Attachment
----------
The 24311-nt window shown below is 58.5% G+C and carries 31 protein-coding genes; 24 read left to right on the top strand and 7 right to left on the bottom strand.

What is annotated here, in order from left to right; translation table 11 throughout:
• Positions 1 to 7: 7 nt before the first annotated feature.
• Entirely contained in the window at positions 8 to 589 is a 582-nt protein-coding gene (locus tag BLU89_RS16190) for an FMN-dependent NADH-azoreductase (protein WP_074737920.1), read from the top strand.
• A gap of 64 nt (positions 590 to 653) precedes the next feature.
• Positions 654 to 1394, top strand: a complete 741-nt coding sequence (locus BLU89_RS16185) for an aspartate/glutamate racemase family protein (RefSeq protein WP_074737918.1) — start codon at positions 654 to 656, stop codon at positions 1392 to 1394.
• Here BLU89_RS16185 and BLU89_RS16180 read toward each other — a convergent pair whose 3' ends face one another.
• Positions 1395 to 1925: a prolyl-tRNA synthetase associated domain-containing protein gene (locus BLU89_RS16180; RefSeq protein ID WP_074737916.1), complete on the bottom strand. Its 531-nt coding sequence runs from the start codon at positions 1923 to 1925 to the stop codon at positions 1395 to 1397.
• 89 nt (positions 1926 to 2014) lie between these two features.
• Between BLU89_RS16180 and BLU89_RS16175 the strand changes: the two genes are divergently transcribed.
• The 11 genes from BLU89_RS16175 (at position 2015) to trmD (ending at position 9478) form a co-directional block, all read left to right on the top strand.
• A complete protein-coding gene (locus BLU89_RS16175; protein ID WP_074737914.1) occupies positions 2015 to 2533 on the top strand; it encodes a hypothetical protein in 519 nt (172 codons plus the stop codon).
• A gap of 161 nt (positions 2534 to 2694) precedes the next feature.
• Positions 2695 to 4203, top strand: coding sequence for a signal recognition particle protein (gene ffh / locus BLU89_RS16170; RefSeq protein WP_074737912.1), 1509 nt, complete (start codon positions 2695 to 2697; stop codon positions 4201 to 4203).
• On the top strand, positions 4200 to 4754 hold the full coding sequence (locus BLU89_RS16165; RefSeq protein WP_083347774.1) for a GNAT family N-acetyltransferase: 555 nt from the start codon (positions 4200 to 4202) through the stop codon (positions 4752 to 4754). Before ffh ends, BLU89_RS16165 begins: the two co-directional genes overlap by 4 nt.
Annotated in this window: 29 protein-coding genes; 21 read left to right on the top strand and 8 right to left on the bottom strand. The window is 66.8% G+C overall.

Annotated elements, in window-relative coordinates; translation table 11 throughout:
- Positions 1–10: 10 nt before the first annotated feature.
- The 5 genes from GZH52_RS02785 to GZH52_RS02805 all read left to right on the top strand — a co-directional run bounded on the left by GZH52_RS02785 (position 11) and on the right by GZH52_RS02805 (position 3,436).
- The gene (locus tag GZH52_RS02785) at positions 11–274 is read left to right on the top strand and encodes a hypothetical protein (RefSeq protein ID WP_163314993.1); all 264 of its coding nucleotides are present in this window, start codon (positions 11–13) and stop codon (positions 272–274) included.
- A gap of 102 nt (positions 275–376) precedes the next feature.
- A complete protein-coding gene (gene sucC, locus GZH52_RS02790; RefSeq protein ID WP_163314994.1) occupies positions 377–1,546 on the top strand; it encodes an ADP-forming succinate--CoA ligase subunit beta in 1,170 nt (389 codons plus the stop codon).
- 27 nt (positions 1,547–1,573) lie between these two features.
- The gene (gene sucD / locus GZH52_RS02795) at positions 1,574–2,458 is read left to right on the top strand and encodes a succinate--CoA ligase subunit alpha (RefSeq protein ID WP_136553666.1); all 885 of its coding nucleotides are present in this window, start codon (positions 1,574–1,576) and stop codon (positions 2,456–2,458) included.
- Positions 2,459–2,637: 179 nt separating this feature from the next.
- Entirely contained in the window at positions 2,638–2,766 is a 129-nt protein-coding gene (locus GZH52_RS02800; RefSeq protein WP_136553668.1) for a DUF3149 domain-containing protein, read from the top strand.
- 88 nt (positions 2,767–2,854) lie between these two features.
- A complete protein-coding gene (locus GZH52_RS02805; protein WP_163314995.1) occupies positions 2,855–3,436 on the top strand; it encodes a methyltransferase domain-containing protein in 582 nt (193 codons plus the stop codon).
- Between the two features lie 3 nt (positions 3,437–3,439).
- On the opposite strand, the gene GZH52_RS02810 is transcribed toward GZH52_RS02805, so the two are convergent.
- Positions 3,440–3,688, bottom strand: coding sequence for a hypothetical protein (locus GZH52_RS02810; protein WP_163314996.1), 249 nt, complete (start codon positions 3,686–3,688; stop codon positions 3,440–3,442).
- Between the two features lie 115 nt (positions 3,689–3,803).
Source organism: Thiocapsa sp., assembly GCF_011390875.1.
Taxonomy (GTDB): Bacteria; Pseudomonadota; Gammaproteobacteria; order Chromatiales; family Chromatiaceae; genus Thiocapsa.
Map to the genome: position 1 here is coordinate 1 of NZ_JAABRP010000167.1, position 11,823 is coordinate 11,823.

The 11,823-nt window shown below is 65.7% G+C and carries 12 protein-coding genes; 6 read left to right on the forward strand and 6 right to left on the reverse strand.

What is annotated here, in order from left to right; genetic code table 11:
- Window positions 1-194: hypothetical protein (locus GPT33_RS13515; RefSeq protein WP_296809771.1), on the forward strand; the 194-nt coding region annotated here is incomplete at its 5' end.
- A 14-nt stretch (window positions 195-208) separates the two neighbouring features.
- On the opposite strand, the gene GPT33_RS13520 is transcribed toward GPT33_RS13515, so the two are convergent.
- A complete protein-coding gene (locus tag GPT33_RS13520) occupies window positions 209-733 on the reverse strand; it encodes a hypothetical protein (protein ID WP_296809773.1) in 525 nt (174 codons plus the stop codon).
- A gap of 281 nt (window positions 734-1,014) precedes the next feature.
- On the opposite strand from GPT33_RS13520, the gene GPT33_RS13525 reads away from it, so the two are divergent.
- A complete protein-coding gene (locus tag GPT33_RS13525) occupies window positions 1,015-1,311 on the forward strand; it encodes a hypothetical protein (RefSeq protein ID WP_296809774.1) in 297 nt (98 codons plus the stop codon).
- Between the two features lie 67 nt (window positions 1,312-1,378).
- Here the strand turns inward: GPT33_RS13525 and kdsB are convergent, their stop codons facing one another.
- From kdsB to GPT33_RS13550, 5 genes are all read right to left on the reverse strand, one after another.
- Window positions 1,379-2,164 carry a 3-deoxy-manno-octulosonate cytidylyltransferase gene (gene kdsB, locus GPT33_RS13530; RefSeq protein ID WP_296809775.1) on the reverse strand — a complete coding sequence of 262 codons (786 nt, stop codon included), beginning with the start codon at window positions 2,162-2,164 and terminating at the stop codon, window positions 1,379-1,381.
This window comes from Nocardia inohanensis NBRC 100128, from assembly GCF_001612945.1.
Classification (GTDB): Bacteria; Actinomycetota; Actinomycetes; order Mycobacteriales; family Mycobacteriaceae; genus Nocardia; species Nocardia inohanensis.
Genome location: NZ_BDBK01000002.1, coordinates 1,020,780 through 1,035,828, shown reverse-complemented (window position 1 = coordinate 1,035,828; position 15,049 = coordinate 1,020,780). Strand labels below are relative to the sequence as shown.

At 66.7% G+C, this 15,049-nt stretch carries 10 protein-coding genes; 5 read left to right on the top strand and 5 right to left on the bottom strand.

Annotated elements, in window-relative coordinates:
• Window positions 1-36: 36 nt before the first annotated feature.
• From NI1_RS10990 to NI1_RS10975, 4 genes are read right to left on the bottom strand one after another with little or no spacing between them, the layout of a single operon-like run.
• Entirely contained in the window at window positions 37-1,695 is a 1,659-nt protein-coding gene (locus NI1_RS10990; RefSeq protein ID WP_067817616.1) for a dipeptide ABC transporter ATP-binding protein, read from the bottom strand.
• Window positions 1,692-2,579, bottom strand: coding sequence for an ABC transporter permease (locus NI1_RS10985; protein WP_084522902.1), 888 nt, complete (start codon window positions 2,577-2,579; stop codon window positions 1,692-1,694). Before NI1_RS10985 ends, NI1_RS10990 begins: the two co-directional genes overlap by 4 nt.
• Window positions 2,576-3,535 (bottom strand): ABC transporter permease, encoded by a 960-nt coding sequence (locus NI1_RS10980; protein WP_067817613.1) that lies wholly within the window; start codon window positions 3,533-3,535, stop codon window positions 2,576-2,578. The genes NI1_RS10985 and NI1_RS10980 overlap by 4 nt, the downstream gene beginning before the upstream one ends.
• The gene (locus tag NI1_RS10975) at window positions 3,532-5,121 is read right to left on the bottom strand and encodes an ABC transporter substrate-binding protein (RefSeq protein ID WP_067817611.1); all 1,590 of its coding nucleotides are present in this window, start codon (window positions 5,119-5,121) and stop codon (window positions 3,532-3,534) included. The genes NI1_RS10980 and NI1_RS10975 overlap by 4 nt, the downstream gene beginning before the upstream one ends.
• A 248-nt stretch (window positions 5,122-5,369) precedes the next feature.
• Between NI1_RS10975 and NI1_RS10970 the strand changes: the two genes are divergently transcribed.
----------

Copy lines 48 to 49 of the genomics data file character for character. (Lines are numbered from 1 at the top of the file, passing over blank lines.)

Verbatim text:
- Window positions 1,379-2,164 carry a 3-deoxy-manno-octulosonate cytidylyltransferase gene (gene kdsB, locus GPT33_RS13530; RefSeq protein ID WP_296809775.1) on the reverse strand — a complete coding sequence of 262 codons (786 nt, stop codon included), beginning with the start codon at window positions 2,162-2,164 and terminating at the stop codon, window positions 1,379-1,381.
This window comes from Nocardia inohanensis NBRC 100128, from assembly GCF_001612945.1.